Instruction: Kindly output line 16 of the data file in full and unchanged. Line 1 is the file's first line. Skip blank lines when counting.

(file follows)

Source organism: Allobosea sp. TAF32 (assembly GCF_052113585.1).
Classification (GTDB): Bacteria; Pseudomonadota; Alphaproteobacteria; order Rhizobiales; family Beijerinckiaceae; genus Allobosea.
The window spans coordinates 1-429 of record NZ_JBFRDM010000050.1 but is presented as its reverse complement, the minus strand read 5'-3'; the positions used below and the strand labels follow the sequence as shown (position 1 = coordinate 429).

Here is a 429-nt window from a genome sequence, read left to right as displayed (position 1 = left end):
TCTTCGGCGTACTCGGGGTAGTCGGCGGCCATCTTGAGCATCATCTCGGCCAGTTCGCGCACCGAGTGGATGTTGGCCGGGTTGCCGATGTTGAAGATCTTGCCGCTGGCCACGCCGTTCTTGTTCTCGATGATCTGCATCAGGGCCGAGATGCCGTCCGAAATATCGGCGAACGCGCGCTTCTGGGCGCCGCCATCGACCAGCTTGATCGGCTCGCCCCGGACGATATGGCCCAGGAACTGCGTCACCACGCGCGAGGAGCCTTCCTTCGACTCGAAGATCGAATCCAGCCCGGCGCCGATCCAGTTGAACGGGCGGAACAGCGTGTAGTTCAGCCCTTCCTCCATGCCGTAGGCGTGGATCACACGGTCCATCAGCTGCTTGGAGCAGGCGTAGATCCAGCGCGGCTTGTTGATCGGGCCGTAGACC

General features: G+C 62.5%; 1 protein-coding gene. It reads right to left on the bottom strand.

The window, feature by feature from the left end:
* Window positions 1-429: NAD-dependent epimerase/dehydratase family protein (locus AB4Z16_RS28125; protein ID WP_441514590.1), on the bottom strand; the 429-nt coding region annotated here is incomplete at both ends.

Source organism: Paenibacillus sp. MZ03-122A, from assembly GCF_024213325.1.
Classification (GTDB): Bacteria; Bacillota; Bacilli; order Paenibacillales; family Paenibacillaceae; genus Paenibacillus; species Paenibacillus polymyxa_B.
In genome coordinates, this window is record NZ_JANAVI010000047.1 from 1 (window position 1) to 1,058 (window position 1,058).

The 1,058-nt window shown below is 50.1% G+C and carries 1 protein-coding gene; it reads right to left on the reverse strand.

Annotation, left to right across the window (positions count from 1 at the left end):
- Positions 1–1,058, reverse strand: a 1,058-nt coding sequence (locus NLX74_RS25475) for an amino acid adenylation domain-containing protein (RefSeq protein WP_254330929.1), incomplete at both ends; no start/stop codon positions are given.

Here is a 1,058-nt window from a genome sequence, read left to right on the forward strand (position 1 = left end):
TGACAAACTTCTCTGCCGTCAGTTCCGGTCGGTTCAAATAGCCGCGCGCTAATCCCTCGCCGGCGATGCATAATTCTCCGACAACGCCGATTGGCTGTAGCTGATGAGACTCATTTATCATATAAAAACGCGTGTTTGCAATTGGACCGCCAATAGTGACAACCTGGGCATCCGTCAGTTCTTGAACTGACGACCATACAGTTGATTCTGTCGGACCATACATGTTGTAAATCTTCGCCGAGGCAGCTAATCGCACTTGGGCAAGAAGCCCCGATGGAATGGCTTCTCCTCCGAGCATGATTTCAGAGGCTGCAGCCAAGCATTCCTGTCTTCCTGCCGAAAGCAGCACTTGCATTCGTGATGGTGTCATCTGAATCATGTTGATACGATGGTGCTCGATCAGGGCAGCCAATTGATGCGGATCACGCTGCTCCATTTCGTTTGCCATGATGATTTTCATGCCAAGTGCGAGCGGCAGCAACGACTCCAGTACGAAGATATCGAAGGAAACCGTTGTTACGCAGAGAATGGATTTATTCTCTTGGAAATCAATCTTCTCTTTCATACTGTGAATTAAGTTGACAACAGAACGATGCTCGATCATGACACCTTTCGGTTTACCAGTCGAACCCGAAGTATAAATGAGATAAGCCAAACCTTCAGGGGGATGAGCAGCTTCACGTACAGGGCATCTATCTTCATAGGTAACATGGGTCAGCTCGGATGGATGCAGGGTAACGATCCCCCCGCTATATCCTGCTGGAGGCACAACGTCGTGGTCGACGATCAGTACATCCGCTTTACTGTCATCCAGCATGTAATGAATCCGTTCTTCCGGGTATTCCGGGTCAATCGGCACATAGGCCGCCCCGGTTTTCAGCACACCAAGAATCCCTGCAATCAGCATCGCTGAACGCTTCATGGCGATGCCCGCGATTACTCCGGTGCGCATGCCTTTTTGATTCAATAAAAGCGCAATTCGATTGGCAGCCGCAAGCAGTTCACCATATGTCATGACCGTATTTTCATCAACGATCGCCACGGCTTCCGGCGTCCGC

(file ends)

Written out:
TGACAAACTTCTCTGCCGTCAGTTCCGGTCGGTTCAAATAGCCGCGCGCTAATCCCTCGCCGGCGATGCATAATTCTCCGACAACGCCGATTGGCTGTAGCTGATGAGACTCATTTATCATATAAAAACGCGTGTTTGCAATTGGACCGCCAATAGTGACAACCTGGGCATCCGTCAGTTCTTGAACTGACGACCATACAGTTGATTCTGTCGGACCATACATGTTGTAAATCTTCGCCGAGGCAGCTAATCGCACTTGGGCAAGAAGCCCCGATGGAATGGCTTCTCCTCCGAGCATGATTTCAGAGGCTGCAGCCAAGCATTCCTGTCTTCCTGCCGAAAGCAGCACTTGCATTCGTGATGGTGTCATCTGAATCATGTTGATACGATGGTGCTCGATCAGGGCAGCCAATTGATGCGGATCACGCTGCTCCATTTCGTTTGCCATGATGATTTTCATGCCAAGTGCGAGCGGCAGCAACGACTCCAGTACGAAGATATCGAAGGAAACCGTTGTTACGCAGAGAATGGATTTATTCTCTTGGAAATCAATCTTCTCTTTCATACTGTGAATTAAGTTGACAACAGAACGATGCTCGATCATGACACCTTTCGGTTTACCAGTCGAACCCGAAGTATAAATGAGATAAGCCAAACCTTCAGGGGGATGAGCAGCTTCACGTACAGGGCATCTATCTTCATAGGTAACATGGGTCAGCTCGGATGGATGCAGGGTAACGATCCCCCCGCTATATCCTGCTGGAGGCACAACGTCGTGGTCGACGATCAGTACATCCGCTTTACTGTCATCCAGCATGTAATGAATCCGTTCTTCCGGGTATTCCGGGTCAATCGGCACATAGGCCGCCCCGGTTTTCAGCACACCAAGAATCCCTGCAATCAGCATCGCTGAACGCTTCATGGCGATGCCCGCGATTACTCCGGTGCGCATGCCTTTTTGATTCAATAAAAGCGCAATTCGATTGGCAGCCGCAAGCAGTTCACCATATGTCATGACCGTATTTTCATCAACGATCGCCACGGCTTCCGGCGTCCGC